Apr 052010

More and more killer whales are being spotted in Irish waters these days… with many of the recent sightings identifiable as members of a well known pod of whales known as the Scottish West Coast Community Group.

(Photo via the Irish Whale and Dolphin Group website, © John Dennihy)

Two of these whales were spotted from Colin Barnes’s whale watching vessel The Holly Joe not far from Galley Head, West Cork on 27th March 2010… (identity confirmed by Andy Foote from the University of Aberdeen), with a larger group of 4-5 killer whales spotted a little further west (close to Baltimore) later the same day.

Interestingly these sightings coincided with the first West Cork basking shark sightings of the season… leading Padraig Whooley, the IWDG sightings coordinator, to wonder whether the simultaneous arrival of the ocean’s apex predator and the huge but docile basking shark in Irish waters was somehow related.

Could basking shark be on the killer whale’s menu, or were they arriving together purely by chance?

There’s more information on these whale sightings on the IWDG website, and you can see details of all recent reported killer whale sightings around Ireland here.

Dec 012008

West Cork is a truly amazing place for getting up close and personal with some of the largest and most spectacular creatures on the planet. Every winter large baleen whales congregate off the South West coast – with a lot of activity focussed off the headlands of West Cork.

On Friday I was lucky enough to head out on a Whale Watching Trip with Colin Barnes out of Union Hall. We saw a total of five cetacean species on the trip: Fin Whales (Balaenoptera physalus), Minke Whales (Balaenoptera acutorostrata), Humpback Whales (Megaptera novaeangliae), Harbour Porpoise (Phocoena phocoena and more than a hundred Common Dolphins (Delphinus delphis).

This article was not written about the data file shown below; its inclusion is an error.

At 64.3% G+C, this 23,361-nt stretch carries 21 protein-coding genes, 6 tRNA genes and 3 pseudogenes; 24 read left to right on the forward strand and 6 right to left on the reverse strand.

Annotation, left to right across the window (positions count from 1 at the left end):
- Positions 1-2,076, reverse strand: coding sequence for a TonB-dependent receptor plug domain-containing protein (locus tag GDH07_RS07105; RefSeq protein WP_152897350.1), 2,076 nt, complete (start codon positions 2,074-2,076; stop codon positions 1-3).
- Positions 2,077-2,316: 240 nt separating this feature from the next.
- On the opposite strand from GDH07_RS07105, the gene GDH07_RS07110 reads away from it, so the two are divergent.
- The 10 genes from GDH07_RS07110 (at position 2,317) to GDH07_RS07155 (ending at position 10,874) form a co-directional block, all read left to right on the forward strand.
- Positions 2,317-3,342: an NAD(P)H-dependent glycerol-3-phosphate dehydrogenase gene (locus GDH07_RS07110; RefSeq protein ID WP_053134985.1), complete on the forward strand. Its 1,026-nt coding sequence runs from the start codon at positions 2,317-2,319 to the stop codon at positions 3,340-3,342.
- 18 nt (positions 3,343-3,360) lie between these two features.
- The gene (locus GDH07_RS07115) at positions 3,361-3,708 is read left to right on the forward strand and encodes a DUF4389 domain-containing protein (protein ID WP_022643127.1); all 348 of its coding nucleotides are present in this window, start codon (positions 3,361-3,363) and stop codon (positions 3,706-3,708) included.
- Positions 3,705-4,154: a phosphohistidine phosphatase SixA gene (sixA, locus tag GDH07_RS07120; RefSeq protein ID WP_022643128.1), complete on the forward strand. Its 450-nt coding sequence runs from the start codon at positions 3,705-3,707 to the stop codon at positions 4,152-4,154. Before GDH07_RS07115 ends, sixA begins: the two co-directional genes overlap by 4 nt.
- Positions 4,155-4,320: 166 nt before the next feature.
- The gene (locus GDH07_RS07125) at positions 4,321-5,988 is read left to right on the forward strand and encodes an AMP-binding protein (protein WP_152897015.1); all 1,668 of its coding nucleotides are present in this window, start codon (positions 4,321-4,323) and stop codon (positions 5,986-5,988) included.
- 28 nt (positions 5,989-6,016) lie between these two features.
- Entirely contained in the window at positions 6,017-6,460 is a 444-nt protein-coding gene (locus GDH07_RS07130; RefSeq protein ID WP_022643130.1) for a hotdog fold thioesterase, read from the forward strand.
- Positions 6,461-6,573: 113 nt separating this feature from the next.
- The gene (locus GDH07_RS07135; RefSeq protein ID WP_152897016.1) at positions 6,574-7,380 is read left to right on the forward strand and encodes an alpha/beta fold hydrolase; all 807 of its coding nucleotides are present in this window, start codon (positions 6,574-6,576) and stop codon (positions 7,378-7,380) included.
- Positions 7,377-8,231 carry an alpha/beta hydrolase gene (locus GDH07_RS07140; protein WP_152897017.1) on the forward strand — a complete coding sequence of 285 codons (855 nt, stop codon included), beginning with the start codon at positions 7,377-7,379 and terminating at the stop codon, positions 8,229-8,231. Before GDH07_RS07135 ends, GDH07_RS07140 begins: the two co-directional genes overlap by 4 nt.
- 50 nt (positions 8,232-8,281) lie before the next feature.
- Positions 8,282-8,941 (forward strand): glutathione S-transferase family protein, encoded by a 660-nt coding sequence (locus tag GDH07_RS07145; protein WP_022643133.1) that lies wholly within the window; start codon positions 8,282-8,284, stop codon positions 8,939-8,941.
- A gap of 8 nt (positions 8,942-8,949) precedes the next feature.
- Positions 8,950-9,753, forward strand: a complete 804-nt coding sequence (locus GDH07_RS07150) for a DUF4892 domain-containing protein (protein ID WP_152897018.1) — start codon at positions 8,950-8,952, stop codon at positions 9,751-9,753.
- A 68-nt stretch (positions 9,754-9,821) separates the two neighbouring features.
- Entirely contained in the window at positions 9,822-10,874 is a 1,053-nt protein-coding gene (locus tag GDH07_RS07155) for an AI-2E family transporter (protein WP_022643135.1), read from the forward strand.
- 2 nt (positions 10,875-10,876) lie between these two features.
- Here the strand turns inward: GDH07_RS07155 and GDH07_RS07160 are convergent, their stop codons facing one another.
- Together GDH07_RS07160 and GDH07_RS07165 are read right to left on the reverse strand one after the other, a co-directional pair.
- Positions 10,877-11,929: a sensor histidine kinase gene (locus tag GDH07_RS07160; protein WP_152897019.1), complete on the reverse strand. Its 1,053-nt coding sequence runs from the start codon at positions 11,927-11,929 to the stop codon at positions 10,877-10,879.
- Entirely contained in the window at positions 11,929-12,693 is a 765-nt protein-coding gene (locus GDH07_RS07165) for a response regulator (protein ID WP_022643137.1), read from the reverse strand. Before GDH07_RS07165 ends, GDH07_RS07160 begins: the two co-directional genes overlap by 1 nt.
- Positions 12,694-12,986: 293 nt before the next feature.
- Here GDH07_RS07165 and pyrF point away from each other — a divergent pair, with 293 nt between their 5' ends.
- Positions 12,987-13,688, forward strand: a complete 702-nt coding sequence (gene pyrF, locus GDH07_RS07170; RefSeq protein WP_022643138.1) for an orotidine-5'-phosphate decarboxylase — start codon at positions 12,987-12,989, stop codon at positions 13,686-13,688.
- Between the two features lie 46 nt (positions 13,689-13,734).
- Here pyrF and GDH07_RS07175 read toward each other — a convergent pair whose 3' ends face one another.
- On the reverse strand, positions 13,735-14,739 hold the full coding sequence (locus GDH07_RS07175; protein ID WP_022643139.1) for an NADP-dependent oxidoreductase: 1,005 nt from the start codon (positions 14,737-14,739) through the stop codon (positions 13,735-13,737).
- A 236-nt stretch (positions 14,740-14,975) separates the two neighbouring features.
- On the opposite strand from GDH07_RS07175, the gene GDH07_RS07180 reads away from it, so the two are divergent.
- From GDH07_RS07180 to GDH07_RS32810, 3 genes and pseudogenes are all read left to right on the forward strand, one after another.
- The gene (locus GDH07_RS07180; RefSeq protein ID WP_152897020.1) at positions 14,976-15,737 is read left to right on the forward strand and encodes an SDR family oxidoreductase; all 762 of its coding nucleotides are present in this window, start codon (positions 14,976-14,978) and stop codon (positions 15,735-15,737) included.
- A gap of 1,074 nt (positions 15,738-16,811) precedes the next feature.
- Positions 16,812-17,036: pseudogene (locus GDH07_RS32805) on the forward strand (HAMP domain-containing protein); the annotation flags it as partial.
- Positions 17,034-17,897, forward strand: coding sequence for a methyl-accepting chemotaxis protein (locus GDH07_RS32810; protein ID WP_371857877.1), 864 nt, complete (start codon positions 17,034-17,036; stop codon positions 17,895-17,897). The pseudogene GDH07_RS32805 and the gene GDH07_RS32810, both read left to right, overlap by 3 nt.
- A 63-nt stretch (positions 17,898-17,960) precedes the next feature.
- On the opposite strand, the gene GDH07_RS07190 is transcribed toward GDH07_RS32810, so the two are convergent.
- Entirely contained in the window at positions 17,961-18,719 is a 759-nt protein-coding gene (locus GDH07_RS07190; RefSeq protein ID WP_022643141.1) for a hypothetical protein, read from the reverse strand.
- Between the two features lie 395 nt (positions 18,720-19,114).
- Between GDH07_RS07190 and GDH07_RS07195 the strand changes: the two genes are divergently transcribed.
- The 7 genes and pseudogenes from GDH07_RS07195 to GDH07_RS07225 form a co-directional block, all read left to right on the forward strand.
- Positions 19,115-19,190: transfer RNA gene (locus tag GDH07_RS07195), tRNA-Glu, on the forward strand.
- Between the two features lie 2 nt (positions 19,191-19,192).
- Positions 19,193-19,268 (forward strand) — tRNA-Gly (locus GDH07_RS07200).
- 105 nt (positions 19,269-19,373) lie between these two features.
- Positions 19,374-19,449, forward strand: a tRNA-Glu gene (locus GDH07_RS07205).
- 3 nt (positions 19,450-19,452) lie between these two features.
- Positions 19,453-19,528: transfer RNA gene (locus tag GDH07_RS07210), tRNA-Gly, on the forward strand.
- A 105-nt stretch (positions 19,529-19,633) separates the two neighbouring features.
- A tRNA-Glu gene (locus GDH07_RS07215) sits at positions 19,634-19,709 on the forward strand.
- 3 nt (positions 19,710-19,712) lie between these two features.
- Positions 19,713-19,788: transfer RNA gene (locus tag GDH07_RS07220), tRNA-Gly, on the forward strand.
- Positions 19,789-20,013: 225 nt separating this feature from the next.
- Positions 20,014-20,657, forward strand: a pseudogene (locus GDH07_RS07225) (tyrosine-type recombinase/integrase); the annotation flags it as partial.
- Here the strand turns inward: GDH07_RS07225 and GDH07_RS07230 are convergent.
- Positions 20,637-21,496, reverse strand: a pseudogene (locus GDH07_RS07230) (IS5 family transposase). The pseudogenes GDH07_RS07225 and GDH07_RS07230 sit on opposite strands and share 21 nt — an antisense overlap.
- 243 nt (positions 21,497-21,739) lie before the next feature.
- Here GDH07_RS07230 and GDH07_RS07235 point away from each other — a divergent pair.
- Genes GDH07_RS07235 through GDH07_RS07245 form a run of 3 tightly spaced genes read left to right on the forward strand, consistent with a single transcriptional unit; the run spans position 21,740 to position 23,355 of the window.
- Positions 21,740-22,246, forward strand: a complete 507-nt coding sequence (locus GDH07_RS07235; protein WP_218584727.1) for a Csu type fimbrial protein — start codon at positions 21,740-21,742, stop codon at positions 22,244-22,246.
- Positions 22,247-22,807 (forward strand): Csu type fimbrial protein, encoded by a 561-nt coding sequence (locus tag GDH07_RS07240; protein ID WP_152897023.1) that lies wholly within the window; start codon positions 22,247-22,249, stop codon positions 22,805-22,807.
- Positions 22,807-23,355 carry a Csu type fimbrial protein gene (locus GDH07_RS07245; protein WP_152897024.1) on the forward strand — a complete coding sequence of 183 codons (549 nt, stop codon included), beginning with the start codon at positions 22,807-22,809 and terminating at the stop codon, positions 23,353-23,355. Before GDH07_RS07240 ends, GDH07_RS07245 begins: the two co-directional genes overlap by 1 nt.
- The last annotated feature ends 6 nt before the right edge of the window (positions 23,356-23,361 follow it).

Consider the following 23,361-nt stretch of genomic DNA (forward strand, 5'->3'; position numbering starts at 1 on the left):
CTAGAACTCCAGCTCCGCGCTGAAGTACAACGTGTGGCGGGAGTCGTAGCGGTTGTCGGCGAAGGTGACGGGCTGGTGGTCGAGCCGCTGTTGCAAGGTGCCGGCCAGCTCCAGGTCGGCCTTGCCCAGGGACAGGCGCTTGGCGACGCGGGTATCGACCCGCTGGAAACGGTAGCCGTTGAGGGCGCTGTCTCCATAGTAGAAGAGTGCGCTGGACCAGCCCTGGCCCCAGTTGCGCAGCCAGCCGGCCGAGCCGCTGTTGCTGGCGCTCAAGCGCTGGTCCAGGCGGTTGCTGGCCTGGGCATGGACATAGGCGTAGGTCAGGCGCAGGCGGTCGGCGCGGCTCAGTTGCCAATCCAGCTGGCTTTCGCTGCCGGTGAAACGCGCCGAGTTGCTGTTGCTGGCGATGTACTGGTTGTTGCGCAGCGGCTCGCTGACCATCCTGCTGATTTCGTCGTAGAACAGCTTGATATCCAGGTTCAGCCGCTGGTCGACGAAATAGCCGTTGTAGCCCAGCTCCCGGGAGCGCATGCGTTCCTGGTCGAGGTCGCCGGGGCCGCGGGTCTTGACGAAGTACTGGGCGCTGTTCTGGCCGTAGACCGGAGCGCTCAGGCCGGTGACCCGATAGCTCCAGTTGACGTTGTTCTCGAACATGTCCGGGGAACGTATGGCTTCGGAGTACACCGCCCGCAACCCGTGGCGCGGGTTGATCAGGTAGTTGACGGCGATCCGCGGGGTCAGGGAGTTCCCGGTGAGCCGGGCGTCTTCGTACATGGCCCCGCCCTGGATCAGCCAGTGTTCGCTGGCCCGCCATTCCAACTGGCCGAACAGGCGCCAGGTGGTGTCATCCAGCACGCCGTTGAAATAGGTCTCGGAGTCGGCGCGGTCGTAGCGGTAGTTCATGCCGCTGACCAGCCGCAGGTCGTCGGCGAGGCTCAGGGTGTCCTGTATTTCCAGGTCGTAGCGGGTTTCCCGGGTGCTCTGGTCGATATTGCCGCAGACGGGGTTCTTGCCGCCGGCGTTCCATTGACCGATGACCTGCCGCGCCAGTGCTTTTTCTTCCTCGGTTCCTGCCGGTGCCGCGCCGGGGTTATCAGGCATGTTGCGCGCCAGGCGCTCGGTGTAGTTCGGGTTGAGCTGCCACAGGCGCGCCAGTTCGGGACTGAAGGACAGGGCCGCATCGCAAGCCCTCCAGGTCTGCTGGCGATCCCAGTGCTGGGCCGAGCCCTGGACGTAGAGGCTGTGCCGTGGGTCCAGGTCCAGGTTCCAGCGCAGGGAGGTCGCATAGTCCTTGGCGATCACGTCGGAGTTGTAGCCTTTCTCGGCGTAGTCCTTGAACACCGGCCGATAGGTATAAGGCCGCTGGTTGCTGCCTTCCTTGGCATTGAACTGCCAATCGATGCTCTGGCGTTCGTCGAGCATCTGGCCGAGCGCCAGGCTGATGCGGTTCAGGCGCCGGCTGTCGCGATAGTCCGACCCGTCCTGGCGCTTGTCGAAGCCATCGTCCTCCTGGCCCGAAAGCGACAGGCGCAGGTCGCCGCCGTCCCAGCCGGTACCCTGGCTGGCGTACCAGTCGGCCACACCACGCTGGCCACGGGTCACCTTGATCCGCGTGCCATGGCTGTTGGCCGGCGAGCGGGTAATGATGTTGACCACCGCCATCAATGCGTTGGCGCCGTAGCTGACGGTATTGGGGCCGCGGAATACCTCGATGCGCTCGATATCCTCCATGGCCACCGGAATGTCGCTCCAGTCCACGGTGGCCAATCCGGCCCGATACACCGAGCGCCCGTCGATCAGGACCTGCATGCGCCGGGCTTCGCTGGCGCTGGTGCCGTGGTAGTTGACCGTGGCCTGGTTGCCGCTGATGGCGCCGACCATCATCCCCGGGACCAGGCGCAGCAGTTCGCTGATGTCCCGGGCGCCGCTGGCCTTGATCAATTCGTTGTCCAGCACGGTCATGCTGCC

A fin whale surfaces not far from the boat

A Fin Whale (Balaenoptera physalus) surfaces not far from the boat

Common dolphins bow riding a fin whale off the West Cork coast

A common dolphin (Delphinus delphis) appears, riding the bow-wave created by the large whale

Dolphin bow-riding large whale off West Cork, Ireland

… and behaves exactly as it would when bow-riding a boat, demonstrating, perhaps, the origins of this curious habit.

We had an amazing trip – the second best I’ve ever been on (my best whale watching trip ever was one four years ago, also with Colin Barnes off the West Cork coast). We saw literally dozens of fin whales blowing all around us, about half a dozen minke whales, four humpbacks, the occasional porpoise and a hundred or more common dolphins. One of the highlights was seeing three different species of whale swimming together – two fin whales, a humpback, and two minke whales in one place. Amazing!

A humpback whale and a fin whale surface together off Galley Head, West Cork

A humpback whale and fin whale surface together just off Galley Head, West Cork

This is the best time of the year to see large baleen whales off the Irish coast… November, December and January are when you get peak whale activity. So if you want one of the most spectacular wildlife experiences on the planet, get in touch with Colin (who incidentally also does gift vouchers, if you’re looking for an unusual Christmas present).

Ireland really is a hotbed of cetacean activity at this time of year – but enough of my wittering, here are some more photos. Judge for yourself:

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